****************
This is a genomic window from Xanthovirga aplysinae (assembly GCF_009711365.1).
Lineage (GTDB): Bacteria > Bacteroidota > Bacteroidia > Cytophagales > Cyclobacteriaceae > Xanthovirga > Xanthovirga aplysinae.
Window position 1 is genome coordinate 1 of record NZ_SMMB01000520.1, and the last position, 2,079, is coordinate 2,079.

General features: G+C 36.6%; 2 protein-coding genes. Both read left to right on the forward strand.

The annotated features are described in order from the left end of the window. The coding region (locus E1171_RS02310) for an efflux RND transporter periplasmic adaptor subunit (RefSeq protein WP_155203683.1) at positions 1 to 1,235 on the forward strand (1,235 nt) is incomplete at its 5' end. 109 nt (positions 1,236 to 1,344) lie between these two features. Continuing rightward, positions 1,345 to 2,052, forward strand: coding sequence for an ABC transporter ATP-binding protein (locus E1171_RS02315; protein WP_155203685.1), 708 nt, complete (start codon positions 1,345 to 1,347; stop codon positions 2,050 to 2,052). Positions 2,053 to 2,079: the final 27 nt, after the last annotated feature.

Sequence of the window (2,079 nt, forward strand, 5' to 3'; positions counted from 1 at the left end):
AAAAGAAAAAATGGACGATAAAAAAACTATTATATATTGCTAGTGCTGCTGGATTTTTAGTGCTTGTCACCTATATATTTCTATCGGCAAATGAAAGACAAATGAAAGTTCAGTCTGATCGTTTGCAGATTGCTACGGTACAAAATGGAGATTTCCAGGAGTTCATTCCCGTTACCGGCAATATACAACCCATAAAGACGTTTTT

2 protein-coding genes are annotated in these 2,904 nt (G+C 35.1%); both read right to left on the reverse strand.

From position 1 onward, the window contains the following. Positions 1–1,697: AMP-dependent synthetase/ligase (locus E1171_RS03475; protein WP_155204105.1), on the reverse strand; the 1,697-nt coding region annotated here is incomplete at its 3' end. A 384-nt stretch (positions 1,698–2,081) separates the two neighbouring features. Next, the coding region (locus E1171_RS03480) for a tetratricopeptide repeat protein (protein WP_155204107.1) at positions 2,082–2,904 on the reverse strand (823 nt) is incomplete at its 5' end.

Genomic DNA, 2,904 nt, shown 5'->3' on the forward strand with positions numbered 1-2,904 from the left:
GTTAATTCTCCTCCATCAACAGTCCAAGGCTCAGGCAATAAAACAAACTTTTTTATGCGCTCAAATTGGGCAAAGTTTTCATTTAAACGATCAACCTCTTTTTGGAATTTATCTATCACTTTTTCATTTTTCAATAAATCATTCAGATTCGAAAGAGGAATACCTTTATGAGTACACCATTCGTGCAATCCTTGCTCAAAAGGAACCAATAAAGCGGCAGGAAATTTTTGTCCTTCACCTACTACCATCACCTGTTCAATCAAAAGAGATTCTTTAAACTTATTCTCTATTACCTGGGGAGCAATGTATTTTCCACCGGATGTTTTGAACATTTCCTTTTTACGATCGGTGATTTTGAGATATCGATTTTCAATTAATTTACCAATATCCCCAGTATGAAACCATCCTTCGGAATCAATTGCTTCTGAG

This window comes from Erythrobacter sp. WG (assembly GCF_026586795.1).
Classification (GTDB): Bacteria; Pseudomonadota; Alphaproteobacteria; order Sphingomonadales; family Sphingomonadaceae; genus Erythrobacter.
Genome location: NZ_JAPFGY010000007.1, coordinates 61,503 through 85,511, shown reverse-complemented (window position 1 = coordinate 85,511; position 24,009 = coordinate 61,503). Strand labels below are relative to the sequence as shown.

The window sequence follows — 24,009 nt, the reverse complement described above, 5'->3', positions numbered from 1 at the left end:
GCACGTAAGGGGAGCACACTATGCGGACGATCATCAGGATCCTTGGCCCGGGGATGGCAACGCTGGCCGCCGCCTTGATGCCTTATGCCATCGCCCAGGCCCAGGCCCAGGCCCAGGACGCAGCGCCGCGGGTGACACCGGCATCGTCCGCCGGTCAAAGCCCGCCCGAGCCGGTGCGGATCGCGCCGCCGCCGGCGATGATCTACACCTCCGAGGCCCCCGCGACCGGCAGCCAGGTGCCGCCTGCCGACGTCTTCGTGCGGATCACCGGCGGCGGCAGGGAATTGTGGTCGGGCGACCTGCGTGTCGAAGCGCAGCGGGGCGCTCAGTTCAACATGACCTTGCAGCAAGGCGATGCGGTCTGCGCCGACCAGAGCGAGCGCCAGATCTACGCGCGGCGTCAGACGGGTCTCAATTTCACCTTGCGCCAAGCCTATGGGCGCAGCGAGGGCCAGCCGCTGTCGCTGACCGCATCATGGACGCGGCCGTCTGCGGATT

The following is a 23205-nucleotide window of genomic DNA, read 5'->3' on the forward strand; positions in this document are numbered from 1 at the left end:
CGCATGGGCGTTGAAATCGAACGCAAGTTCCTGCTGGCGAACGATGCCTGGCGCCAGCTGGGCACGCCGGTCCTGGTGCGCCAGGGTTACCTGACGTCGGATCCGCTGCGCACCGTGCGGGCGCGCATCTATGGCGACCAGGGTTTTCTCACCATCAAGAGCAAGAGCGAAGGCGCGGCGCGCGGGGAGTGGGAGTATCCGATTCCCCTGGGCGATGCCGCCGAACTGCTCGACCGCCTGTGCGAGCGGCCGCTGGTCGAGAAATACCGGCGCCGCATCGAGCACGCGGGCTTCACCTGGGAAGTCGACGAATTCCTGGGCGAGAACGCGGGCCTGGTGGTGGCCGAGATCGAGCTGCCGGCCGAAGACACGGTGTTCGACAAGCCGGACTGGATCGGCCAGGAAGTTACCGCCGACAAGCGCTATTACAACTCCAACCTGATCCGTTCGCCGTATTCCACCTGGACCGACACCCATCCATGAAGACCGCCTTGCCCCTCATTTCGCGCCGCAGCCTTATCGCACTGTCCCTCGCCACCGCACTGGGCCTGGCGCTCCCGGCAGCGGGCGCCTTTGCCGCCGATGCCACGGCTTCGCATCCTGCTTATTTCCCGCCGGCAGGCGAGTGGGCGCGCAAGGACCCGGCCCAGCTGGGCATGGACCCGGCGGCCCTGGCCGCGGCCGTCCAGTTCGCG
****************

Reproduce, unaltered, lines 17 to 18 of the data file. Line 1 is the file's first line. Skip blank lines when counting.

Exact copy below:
The following is a 23205-nucleotide window of genomic DNA, read 5'->3' on the forward strand; positions in this document are numbered from 1 at the left end:
CGCATGGGCGTTGAAATCGAACGCAAGTTCCTGCTGGCGAACGATGCCTGGCGCCAGCTGGGCACGCCGGTCCTGGTGCGCCAGGGTTACCTGACGTCGGATCCGCTGCGCACCGTGCGGGCGCGCATCTATGGCGACCAGGGTTTTCTCACCATCAAGAGCAAGAGCGAAGGCGCGGCGCGCGGGGAGTGGGAGTATCCGATTCCCCTGGGCGATGCCGCCGAACTGCTCGACCGCCTGTGCGAGCGGCCGCTGGTCGAGAAATACCGGCGCCGCATCGAGCACGCGGGCTTCACCTGGGAAGTCGACGAATTCCTGGGCGAGAACGCGGGCCTGGTGGTGGCCGAGATCGAGCTGCCGGCCGAAGACACGGTGTTCGACAAGCCGGACTGGATCGGCCAGGAAGTTACCGCCGACAAGCGCTATTACAACTCCAACCTGATCCGTTCGCCGTATTCCACCTGGACCGACACCCATCCATGAAGACCGCCTTGCCCCTCATTTCGCGCCGCAGCCTTATCGCACTGTCCCTCGCCACCGCACTGGGCCTGGCGCTCCCGGCAGCGGGCGCCTTTGCCGCCGATGCCACGGCTTCGCATCCTGCTTATTTCCCGCCGGCAGGCGAGTGGGCGCGCAAGGACCCGGCCCAGCTGGGCATGGACCCGGCGGCCCTGGCCGCGGCCGTCCAGTTCGCG